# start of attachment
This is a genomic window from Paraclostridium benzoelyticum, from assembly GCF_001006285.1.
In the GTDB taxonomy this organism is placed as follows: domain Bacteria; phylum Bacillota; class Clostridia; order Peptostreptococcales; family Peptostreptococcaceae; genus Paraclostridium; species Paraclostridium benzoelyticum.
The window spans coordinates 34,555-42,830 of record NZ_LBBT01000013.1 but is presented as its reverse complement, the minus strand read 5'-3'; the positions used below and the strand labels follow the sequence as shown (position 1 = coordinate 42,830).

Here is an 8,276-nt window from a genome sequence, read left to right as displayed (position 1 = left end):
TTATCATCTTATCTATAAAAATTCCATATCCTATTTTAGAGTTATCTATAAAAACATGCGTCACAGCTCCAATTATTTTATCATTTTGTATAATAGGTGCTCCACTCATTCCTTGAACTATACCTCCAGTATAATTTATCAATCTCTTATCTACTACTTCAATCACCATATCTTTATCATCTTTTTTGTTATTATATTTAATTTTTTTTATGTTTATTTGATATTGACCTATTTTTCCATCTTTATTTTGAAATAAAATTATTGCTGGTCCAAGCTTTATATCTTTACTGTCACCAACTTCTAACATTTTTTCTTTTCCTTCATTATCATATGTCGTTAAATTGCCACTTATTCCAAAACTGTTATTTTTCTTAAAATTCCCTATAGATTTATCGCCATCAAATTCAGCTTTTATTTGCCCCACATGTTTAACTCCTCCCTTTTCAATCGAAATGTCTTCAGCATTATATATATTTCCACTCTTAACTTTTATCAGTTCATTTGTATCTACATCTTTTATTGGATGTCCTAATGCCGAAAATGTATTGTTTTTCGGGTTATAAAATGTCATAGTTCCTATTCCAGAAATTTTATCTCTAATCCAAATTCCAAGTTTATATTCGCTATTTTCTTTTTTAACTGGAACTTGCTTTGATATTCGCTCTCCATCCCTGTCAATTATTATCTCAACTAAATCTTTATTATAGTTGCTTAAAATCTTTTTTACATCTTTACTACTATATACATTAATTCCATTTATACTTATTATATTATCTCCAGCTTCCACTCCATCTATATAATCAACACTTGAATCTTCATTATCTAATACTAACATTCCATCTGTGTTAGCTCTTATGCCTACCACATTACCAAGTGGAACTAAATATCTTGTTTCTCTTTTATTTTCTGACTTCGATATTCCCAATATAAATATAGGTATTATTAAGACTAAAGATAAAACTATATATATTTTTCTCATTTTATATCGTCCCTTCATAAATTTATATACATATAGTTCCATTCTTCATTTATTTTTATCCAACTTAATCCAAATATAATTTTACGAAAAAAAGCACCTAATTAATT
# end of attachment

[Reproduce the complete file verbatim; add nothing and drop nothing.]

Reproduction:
This is a genomic window from Paraclostridium benzoelyticum, from assembly GCF_001006285.1.
In the GTDB taxonomy this organism is placed as follows: domain Bacteria; phylum Bacillota; class Clostridia; order Peptostreptococcales; family Peptostreptococcaceae; genus Paraclostridium; species Paraclostridium benzoelyticum.
The window spans coordinates 34,555-42,830 of record NZ_LBBT01000013.1 but is presented as its reverse complement, the minus strand read 5'-3'; the positions used below and the strand labels follow the sequence as shown (position 1 = coordinate 42,830).

Here is an 8,276-nt window from a genome sequence, read left to right as displayed (position 1 = left end):
TTATCATCTTATCTATAAAAATTCCATATCCTATTTTAGAGTTATCTATAAAAACATGCGTCACAGCTCCAATTATTTTATCATTTTGTATAATAGGTGCTCCACTCATTCCTTGAACTATACCTCCAGTATAATTTATCAATCTCTTATCTACTACTTCAATCACCATATCTTTATCATCTTTTTTGTTATTATATTTAATTTTTTTTATGTTTATTTGATATTGACCTATTTTTCCATCTTTATTTTGAAATAAAATTATTGCTGGTCCAAGCTTTATATCTTTACTGTCACCAACTTCTAACATTTTTTCTTTTCCTTCATTATCATATGTCGTTAAATTGCCACTTATTCCAAAACTGTTATTTTTCTTAAAATTCCCTATAGATTTATCGCCATCAAATTCAGCTTTTATTTGCCCCACATGTTTAACTCCTCCCTTTTCAATCGAAATGTCTTCAGCATTATATATATTTCCACTCTTAACTTTTATCAGTTCATTTGTATCTACATCTTTTATTGGATGTCCTAATGCCGAAAATGTATTGTTTTTCGGGTTATAAAATGTCATAGTTCCTATTCCAGAAATTTTATCTCTAATCCAAATTCCAAGTTTATATTCGCTATTTTCTTTTTTAACTGGAACTTGCTTTGATATTCGCTCTCCATCCCTGTCAATTATTATCTCAACTAAATCTTTATTATAGTTGCTTAAAATCTTTTTTACATCTTTACTACTATATACATTAATTCCATTTATACTTATTATATTATCTCCAGCTTCCACTCCATCTATATAATCAACACTTGAATCTTCATTATCTAATACTAACATTCCATCTGTGTTAGCTCTTATGCCTACCACATTACCAAGTGGAACTAAATATCTTGTTTCTCTTTTATTTTCTGACTTCGATATTCCCAATATAAATATAGGTATTATTAAGACTAAAGATAAAACTATATATATTTTTCTCATTTTATATCGTCCCTTCATAAATTTATATACATATAGTTCCATTCTTCATTTATTTTTATCCAACTTAATCCAAATATAATTTTACGAAAAAAAGCACCTAATTAATT